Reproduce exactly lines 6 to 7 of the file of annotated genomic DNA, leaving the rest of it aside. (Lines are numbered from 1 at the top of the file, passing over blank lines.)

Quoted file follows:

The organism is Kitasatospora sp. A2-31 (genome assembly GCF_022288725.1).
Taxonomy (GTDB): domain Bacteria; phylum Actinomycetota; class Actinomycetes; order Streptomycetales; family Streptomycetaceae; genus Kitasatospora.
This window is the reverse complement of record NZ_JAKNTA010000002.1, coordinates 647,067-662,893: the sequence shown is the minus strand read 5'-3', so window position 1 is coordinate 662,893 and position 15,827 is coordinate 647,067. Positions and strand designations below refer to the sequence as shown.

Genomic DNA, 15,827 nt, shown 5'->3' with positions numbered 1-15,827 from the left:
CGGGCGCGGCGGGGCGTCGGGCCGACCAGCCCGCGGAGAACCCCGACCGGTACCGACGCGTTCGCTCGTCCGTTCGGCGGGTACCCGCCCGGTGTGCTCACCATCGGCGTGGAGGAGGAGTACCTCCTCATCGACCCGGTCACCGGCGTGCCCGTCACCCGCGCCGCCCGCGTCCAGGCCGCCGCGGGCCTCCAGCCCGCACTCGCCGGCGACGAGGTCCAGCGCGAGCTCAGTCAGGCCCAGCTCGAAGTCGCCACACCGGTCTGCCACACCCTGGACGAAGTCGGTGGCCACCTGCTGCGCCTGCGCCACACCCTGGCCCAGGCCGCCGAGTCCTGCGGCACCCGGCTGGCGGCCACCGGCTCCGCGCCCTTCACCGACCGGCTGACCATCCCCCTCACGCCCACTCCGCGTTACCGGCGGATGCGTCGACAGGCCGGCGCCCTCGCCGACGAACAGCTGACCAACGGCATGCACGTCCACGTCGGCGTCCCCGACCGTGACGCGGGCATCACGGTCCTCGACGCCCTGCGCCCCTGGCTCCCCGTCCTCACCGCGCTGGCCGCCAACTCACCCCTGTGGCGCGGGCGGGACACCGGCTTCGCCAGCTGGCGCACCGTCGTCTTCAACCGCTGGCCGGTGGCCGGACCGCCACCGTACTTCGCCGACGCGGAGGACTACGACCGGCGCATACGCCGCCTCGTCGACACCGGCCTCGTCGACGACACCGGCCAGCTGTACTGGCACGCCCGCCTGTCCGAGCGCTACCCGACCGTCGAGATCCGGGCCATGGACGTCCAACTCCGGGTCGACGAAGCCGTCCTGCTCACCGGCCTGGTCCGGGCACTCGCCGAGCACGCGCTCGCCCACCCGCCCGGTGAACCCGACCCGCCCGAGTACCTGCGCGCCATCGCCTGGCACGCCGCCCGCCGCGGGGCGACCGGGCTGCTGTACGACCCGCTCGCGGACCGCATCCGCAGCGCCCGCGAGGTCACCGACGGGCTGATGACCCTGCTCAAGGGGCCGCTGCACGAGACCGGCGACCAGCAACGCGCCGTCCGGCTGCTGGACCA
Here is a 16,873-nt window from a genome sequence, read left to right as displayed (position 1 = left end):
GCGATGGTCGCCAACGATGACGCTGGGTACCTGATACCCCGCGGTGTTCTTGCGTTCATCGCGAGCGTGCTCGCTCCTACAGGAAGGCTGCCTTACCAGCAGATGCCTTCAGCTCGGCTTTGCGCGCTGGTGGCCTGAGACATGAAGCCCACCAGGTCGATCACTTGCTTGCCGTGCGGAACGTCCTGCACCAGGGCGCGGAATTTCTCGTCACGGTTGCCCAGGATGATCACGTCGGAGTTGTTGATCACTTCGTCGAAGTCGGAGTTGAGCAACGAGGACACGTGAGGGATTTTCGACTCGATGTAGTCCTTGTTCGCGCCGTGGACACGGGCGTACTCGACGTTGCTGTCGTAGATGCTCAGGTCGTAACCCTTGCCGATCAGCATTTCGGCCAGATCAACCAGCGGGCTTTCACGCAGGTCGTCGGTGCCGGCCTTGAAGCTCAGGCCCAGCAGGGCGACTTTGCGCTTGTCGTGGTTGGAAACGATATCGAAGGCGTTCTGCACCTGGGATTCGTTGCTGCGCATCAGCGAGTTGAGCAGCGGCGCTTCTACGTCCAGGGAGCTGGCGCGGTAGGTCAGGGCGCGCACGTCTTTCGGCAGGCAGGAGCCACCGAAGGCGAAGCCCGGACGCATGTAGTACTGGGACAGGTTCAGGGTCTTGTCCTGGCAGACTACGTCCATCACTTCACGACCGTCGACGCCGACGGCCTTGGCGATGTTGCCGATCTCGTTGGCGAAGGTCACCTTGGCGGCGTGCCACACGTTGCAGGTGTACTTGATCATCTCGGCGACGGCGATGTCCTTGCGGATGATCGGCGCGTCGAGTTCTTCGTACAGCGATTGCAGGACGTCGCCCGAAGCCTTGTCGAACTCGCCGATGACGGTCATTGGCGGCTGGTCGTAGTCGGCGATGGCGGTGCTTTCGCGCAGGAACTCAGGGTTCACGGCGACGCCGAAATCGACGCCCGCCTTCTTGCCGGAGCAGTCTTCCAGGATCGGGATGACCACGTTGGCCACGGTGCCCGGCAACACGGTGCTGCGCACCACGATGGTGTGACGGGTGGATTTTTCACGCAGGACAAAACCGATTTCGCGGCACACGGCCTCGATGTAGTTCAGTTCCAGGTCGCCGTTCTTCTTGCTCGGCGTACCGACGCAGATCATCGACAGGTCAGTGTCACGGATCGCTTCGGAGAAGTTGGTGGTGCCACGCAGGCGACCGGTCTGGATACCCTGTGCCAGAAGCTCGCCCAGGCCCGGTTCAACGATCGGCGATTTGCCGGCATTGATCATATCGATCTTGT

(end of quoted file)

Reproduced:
Here is a 16,873-nt window from a genome sequence, read left to right as displayed (position 1 = left end):
GCGATGGTCGCCAACGATGACGCTGGGTACCTGATACCCCGCGGTGTTCTTGCGTTCATCGCGAGCGTGCTCGCTCCTACAGGAAGGCTGCCTTACCAGCAGATGCCTTCAGCTCGGCTTTGCGCGCTGGTGGCCTGAGACATGAAGCCCACCAGGTCGATCACTTGCTTGCCGTGCGGAACGTCCTGCACCAGGGCGCGGAATTTCTCGTCACGGTTGCCCAGGATGATCACGTCGGAGTTGTTGATCACTTCGTCGAAGTCGGAGTTGAGCAACGAGGACACGTGAGGGATTTTCGACTCGATGTAGTCCTTGTTCGCGCCGTGGACACGGGCGTACTCGACGTTGCTGTCGTAGATGCTCAGGTCGTAACCCTTGCCGATCAGCATTTCGGCCAGATCAACCAGCGGGCTTTCACGCAGGTCGTCGGTGCCGGCCTTGAAGCTCAGGCCCAGCAGGGCGACTTTGCGCTTGTCGTGGTTGGAAACGATATCGAAGGCGTTCTGCACCTGGGATTCGTTGCTGCGCATCAGCGAGTTGAGCAGCGGCGCTTCTACGTCCAGGGAGCTGGCGCGGTAGGTCAGGGCGCGCACGTCTTTCGGCAGGCAGGAGCCACCGAAGGCGAAGCCCGGACGCATGTAGTACTGGGACAGGTTCAGGGTCTTGTCCTGGCAGACTACGTCCATCACTTCACGACCGTCGACGCCGACGGCCTTGGCGATGTTGCCGATCTCGTTGGCGAAGGTCACCTTGGCGGCGTGCCACACGTTGCAGGTGTACTTGATCATCTCGGCGACGGCGATGTCCTTGCGGATGATCGGCGCGTCGAGTTCTTCGTACAGCGATTGCAGGACGTCGCCCGAAGCCTTGTCGAACTCGCCGATGACGGTCATTGGCGGCTGGTCGTAGTCGGCGATGGCGGTGCTTTCGCGCAGGAACTCAGGGTTCACGGCGACGCCGAAATCGACGCCCGCCTTCTTGCCGGAGCAGTCTTCCAGGATCGGGATGACCACGTTGGCCACGGTGCCCGGCAACACGGTGCTGCGCACCACGATGGTGTGACGGGTGGATTTTTCACGCAGGACAAAACCGATTTCGCGGCACACGGCCTCGATGTAGTTCAGTTCCAGGTCGCCGTTCTTCTTGCTCGGCGTACCGACGCAGATCATCGACAGGTCAGTGTCACGGATCGCTTCGGAGAAGTTGGTGGTGCCACGCAGGCGACCGGTCTGGATACCCTGTGCCAGAAGCTCGCCCAGGCCCGGTTCAACGATCGGCGATTTGCCGGCATTGATCATATCGATCTTGT